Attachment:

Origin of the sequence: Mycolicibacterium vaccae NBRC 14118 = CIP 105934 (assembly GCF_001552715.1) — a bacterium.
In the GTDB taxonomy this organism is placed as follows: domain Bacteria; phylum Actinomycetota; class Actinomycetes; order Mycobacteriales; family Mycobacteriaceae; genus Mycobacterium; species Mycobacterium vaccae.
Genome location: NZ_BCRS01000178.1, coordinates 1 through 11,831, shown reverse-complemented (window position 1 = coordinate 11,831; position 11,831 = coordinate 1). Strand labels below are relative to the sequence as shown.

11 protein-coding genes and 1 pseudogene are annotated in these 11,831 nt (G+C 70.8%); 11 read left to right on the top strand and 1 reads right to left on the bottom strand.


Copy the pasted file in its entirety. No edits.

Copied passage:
Origin of the sequence: Mycolicibacterium vaccae NBRC 14118 = CIP 105934 (assembly GCF_001552715.1) — a bacterium.
In the GTDB taxonomy this organism is placed as follows: domain Bacteria; phylum Actinomycetota; class Actinomycetes; order Mycobacteriales; family Mycobacteriaceae; genus Mycobacterium; species Mycobacterium vaccae.
Genome location: NZ_BCRS01000178.1, coordinates 1 through 11,831, shown reverse-complemented (window position 1 = coordinate 11,831; position 11,831 = coordinate 1). Strand labels below are relative to the sequence as shown.

11 protein-coding genes and 1 pseudogene are annotated in these 11,831 nt (G+C 70.8%); 11 read left to right on the top strand and 1 reads right to left on the bottom strand.